Quick recap:Sound and light are both waves though they differ significantly in frequency, medium, propagation type, and speed. A major similarity though is that we have sensory organs for both, and those sensory organs have some interesting quirks. Humans can only perceive small bands of each spectrum. The audio band is typically quoted at 20Hz to 20KHz (point of reference: the A below middle C on a piano is 440Hz). The visible light spectrum goes from roughly 700 nm where infrared transitions to red, to about 400 nm where violet transitions into ultraviolet (it's easier to talk about light in wavelengths=speed of light/frequency because the frequencies are huge numbers). The exact endpoints of these bands vary from person to person, and often with age; however, the range for an average human is well known.
Another quirk of human perception is that we don't perceive equally across these bands. I know a lot more about these limitations in the audio world than in the video world, but there is plenty to read on that if you're interested. We perceive sound on a logarithmic scale, both in loudness and pitch. The decibel scale adjusts for this, so that a 20dB noise sounds twice as loud as a 10dB sound, even though the former is actually about 2.8 times the pressure. And a 40dB sound again sounds twice as loud as that, but is actually 10 times the pressure of 20dB and 28 times the pressure of 10dB. Not only this, but we don't perceive loudness evenly over all frequencies.
Lower frequencies sound much quieter than middle and high frequencies, and the function is not an elegant relation. Psychologists studied people's perceived loudness and created the equal-loudness contours. Along the red lines are sounds at a constant "perceived loudness" (measured in phons, a made-up unit which sets it's point of reference so that 20dB of pressure equals 20 phons). For different frequencies, different amounts of pressure are required to reach that phon level. There are a number of functions which approximate the correction factor, such as the A-weighting filter.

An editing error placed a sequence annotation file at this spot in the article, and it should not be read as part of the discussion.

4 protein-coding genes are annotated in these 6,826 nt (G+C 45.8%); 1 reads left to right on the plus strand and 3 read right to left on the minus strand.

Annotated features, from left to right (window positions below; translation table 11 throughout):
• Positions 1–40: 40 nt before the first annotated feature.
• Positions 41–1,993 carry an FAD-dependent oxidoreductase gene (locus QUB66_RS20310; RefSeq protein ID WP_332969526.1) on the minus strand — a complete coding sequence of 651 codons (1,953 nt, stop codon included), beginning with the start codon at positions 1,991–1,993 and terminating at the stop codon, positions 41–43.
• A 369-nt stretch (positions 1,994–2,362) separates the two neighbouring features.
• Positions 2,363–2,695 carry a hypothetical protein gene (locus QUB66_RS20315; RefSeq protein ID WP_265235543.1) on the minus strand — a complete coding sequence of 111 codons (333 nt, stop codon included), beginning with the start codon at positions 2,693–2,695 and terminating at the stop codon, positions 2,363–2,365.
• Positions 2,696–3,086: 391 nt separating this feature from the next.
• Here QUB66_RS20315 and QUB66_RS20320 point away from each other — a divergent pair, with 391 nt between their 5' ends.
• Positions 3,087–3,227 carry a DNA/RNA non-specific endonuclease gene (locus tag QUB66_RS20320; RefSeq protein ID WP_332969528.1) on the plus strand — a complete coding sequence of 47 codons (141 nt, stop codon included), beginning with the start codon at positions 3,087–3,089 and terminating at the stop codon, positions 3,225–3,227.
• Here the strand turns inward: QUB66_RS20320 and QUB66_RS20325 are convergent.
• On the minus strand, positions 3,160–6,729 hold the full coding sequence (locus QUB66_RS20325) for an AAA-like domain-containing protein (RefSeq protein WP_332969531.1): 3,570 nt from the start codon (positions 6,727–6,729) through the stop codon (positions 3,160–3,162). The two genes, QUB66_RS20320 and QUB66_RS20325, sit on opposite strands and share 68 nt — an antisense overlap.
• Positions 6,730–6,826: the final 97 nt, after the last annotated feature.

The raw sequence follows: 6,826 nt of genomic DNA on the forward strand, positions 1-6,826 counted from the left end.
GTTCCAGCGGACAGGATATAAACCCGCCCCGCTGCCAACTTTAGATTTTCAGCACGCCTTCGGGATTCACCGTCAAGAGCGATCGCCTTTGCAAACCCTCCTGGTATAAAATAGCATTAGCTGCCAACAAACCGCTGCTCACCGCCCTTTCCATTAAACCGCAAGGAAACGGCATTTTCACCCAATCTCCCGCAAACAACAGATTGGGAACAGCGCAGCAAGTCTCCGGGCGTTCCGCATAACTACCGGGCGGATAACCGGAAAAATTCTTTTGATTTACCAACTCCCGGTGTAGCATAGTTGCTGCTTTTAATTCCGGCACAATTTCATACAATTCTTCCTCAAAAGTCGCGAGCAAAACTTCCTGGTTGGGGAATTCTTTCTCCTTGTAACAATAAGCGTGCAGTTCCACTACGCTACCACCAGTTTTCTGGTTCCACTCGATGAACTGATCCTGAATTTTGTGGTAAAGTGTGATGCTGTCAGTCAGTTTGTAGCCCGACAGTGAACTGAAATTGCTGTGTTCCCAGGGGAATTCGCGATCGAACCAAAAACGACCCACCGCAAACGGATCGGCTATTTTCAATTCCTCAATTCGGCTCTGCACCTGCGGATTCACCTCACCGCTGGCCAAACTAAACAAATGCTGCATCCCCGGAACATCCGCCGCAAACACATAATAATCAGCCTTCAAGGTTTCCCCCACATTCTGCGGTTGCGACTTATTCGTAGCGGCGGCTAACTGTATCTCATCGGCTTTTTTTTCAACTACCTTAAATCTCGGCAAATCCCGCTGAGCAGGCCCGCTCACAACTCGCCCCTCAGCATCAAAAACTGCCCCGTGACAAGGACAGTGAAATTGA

The goal then is to have something that hears a pitch, corrects for proper human perception of that pitch, and then maps that frequency's relative position in the audio band to a color in the same relative position in the visual band. Low frequency sounds would map to red and high frequencies to violet. I want the colors to map to the red-green-blue color space, so that they can be represented by a computer (e.g. an LCD display, a 3-color LED, etc.). Of course, there are all sorts of issues with a computer's ability to generate actual colors, which I touched on in my earlier post about this. However, there are rough approximations that can map the color spectrum to RGB. Here's the one I used from StackOverflow (this guy has awesome graphs and seems to have done some impressive work):
The basic algorithm is to take a FFT of an audio sample at regular intervals to find the amplitude of different frequency components. Then those frequencies are converted to mels for the perceived log scale and then mels are mapped to light wavelengths. These wavelengths are then converted into RGB vectors using the algorithm above. The brightness of each channel is then weighted by both the phasor magnitude of the signal and the A-weighting loudness filter. This results in a final RGB vector for each small sample of audio where brightness is relative loudness and color is relative perceived pitch.
I ran this against MATLAB's sample file (a clip of Handel's Messiah). These are with an FFT sampling rate of 100Hz.
I then generated a video to go along with the audio. The first is the standard result, but it flickered unpleasantly, so the second is with a 10 frame (0.1 second) averaging filter applied. Forgive the low quality of each, generating MPEG4 video in MATLAB is not an easy task, and I ended up stringing together a bunch of JPEGs).
Unfortunately, it seems music is too low-bandwidth to see significant changes in pitch. One thing I might do in the future is map notes to colors, rather than the entire band.
Thoughts? Feel free to leave a comment. :)